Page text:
“In the adventures of the Knight of the Doleful Countenance, we at last have a hero who confronts the world of money in all its fluidity and relativity, not on its own terms,

“He [the innkeeper] asked if he had any money on him, and Don Quixote replied that he hadn’t a penny on him, for he’d never read in the histories of the knight-errant of anyone who had.”

but on his own. Like Columbus, he hadn’t got a blanca; unlike Columbus, he doesn’t care. He mounts his steed, which has more quarters than a real, and sets out to do battle not just with the world of capital – configured in the famous windmills – but with money itself. In the process, Don Quixote inaugurates in prose, which is the language of commerce, the novel of the modern West, whose very greatest exemplars – Great Expectations, Crime and Punishment, the Wings of the Dove –re-stage that combat to the death of money and romance.”

From the margins, I’d put my two cents in here, that the narrative regression that we are experiencing in our culture can be measured precisely in terms of the fact that Hollywood, unblickingly, has created whole worlds in which the heros, villains, comedy and tragedy contend with money only, if at all, as an intermittent plot device – their clothing, houses, food, autos, all are simply givens, existing to cretinize the audience into a sort of compromise Quixoteism of absolute greed.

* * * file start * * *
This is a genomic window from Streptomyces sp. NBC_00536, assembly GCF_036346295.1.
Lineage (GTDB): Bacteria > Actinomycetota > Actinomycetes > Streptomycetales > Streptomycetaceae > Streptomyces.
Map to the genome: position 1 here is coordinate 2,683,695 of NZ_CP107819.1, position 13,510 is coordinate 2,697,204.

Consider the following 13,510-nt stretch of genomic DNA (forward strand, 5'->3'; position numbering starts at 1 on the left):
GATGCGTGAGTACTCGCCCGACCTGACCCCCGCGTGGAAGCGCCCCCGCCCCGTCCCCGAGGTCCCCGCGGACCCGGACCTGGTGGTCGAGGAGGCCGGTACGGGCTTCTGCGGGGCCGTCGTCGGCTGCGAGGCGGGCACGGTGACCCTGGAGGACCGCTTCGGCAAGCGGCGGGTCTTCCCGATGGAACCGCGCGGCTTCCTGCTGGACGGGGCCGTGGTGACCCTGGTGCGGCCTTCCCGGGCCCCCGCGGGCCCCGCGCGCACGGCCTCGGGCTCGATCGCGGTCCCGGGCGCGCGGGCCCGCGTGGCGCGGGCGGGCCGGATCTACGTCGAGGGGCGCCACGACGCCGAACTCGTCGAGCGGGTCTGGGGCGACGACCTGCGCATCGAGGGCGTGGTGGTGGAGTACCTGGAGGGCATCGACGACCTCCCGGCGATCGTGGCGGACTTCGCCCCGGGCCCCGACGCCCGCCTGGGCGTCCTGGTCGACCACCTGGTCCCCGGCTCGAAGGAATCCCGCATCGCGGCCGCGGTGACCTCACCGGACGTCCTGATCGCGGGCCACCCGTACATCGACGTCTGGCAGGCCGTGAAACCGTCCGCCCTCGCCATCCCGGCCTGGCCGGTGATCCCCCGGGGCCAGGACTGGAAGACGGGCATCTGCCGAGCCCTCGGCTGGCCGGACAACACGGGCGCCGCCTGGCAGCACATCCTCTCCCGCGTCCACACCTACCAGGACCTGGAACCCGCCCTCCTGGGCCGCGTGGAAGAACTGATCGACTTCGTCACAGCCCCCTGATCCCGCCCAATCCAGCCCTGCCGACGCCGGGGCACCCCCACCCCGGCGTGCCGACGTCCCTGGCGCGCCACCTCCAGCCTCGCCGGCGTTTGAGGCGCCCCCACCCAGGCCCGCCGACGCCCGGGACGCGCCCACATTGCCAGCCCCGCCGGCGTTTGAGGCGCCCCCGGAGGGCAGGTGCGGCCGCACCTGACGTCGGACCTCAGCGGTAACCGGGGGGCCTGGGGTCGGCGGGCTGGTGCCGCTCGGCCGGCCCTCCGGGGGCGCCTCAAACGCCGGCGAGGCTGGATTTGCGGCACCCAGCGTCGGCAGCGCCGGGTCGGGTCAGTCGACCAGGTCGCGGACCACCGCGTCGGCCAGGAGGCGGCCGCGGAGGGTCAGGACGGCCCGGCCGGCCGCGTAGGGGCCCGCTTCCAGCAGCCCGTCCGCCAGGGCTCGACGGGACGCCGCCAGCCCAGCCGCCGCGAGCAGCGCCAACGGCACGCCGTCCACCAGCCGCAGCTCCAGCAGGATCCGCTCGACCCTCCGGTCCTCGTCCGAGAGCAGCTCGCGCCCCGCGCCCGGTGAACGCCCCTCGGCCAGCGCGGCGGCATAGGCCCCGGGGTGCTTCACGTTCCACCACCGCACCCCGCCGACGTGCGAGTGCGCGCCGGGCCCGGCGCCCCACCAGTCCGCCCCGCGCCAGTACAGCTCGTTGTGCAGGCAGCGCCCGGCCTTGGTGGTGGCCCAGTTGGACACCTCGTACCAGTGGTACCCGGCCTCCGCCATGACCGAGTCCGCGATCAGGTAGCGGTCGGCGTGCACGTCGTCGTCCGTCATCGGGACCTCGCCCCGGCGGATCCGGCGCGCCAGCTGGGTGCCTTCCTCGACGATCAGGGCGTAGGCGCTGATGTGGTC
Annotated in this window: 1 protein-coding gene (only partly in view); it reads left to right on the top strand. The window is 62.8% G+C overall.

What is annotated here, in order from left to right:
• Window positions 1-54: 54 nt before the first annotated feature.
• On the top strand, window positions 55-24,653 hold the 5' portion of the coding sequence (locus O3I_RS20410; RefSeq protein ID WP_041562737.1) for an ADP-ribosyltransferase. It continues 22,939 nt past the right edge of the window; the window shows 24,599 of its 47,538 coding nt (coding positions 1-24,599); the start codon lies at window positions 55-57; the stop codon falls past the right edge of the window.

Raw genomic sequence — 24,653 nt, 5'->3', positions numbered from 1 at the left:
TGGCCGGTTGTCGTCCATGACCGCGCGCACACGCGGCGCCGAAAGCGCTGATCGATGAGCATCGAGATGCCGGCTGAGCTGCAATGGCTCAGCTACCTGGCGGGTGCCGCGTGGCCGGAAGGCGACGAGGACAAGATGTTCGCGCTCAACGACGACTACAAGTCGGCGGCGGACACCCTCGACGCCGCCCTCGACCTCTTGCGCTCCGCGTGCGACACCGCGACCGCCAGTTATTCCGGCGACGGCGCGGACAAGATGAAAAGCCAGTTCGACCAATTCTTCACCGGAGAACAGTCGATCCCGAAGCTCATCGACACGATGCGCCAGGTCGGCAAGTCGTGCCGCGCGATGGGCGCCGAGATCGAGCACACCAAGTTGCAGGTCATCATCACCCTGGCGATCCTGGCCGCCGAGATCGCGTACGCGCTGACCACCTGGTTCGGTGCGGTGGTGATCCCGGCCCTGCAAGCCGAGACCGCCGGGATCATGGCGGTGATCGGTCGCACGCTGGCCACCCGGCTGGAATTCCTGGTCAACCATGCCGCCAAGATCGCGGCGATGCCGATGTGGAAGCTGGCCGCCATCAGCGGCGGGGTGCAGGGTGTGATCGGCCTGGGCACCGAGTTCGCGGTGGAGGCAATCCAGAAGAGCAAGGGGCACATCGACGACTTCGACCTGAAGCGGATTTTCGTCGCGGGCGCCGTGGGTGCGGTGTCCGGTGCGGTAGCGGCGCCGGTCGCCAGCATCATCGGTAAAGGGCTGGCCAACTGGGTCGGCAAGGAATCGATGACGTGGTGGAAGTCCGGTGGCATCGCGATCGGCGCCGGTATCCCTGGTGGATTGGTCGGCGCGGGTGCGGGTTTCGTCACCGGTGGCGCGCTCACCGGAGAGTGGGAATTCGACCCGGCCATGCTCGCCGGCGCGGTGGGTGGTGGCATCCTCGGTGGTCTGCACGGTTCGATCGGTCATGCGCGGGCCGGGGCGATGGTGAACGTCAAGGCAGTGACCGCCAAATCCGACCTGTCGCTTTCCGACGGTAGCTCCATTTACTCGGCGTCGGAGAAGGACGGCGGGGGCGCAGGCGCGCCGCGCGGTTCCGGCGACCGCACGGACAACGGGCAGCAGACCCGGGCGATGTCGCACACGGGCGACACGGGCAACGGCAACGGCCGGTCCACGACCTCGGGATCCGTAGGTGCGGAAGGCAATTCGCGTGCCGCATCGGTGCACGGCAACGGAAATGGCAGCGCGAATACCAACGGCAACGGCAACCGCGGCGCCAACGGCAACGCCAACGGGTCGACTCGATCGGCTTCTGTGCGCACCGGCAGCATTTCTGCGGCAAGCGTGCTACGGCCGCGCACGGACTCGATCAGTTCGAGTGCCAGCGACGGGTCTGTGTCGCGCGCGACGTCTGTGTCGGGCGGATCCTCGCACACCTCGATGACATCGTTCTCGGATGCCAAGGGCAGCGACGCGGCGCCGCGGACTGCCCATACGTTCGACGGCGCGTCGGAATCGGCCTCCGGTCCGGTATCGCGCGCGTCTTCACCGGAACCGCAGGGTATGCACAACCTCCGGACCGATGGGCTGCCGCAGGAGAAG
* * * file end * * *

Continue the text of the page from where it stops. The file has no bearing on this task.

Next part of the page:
But to return to our texts.

Marx’s rather worried footnote is not false – but it falsifies the import of the base superstructure image. Which, as we have seen, does more dancing than the wooden table in the Commodity Fetishism chapter.

I am reminded of Karl Polanyi’s notion that the economy as defined by the non-Marxist political economists of the nineteenth century – that is, in terms of self-regulating markets – actually induced a political remedy – what Polanyi called the double movement. On the one hand, the movement to “free the markets” – on the other hand, the movement to regulate them. This movement responds to the collective effect of capitalism, or the Great Transformation – disembedding economics from its place in the social and attempting to embed the social in economics.